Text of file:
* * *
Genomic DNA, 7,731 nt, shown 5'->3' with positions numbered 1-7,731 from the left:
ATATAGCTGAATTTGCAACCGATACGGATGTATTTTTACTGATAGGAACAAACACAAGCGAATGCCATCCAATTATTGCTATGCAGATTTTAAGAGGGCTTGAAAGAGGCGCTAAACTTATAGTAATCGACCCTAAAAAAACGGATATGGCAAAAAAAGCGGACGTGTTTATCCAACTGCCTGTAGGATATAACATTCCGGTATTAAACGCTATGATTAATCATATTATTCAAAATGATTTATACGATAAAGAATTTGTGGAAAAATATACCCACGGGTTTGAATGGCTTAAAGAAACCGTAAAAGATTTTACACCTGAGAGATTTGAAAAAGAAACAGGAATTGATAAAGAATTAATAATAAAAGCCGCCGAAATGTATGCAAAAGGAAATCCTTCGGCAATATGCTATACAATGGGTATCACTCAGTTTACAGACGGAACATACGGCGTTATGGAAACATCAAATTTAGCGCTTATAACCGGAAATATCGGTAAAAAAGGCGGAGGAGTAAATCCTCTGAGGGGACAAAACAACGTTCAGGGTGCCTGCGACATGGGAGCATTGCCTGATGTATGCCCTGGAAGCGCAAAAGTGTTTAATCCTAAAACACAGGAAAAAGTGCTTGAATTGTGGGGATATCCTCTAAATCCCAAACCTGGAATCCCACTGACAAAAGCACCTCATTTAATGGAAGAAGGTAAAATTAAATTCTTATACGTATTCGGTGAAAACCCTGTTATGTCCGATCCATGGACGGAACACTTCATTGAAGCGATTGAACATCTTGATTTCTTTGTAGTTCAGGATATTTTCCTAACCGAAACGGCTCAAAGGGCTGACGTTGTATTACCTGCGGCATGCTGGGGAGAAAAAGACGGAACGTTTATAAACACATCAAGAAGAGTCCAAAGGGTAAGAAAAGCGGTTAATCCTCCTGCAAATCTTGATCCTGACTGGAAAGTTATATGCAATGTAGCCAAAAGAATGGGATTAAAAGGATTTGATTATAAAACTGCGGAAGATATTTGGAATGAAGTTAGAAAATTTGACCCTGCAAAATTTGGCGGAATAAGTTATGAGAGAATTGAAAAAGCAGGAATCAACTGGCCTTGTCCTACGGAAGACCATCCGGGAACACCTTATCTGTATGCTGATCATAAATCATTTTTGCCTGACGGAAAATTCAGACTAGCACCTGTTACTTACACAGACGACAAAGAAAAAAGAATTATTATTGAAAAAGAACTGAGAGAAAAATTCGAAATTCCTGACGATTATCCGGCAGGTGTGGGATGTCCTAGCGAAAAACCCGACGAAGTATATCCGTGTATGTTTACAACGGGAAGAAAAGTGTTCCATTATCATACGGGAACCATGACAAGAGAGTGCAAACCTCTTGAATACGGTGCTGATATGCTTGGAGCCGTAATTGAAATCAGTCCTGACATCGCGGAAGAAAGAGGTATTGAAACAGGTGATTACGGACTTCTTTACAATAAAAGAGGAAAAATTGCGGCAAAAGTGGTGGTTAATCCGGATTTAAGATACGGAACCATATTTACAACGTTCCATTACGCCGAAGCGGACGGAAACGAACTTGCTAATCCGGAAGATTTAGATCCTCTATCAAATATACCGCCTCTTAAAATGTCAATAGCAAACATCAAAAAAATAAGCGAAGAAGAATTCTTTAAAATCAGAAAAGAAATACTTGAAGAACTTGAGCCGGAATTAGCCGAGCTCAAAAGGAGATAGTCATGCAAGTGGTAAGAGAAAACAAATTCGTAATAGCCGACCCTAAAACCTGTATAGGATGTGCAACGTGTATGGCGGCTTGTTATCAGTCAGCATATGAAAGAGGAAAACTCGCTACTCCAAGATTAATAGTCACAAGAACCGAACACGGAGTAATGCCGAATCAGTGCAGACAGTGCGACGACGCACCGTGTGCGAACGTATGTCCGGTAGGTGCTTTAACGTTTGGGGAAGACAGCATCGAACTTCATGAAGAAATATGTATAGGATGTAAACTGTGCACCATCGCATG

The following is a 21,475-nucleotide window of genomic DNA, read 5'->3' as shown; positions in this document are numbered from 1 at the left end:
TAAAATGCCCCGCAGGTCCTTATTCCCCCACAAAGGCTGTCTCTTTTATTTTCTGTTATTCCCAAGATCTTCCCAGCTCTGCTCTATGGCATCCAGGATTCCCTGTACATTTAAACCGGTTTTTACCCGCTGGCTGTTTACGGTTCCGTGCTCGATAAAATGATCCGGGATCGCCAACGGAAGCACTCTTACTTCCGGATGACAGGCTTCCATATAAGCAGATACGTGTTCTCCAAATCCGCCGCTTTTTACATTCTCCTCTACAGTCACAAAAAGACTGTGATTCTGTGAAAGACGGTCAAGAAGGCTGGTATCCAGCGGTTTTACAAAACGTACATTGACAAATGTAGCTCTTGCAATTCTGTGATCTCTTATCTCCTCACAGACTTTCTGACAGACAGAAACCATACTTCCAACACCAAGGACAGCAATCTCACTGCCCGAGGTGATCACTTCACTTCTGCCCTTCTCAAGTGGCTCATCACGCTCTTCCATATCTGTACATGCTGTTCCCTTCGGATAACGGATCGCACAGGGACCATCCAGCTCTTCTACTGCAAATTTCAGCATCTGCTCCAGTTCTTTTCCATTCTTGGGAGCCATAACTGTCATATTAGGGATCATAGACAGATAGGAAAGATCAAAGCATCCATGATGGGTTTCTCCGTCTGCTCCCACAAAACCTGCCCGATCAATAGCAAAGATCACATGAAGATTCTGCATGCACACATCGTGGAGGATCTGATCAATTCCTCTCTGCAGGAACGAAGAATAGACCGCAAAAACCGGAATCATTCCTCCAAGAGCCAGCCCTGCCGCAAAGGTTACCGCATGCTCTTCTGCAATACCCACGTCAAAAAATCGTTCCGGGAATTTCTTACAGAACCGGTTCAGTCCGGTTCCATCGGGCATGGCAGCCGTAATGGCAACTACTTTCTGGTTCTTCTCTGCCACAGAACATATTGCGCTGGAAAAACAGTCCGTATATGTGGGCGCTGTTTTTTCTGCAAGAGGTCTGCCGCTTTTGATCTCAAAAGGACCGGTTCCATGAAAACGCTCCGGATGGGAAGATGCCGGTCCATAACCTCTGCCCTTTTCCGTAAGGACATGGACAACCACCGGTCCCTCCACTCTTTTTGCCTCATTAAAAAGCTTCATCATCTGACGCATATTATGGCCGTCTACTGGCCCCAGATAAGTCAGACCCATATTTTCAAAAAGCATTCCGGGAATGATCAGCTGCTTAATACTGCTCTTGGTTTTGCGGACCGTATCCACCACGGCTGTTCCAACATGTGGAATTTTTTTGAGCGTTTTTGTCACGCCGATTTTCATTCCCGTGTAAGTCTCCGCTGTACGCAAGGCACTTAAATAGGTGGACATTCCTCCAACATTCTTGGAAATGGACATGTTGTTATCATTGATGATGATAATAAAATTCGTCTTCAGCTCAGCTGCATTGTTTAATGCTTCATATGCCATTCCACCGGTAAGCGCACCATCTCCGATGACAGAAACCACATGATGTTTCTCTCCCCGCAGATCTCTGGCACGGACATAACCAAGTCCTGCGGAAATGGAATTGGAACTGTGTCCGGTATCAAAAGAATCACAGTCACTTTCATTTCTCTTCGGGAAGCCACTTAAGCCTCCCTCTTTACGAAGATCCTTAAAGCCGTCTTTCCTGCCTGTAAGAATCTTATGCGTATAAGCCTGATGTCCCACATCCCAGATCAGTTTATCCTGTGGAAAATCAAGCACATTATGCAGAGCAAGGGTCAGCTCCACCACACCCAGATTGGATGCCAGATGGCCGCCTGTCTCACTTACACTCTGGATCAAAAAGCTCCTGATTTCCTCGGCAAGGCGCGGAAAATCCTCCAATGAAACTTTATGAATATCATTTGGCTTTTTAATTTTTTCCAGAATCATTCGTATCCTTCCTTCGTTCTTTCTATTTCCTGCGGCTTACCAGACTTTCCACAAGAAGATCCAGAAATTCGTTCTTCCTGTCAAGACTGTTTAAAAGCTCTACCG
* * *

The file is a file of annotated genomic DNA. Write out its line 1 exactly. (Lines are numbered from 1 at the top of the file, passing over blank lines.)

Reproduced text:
Genomic DNA, 7,731 nt, shown 5'->3' with positions numbered 1-7,731 from the left: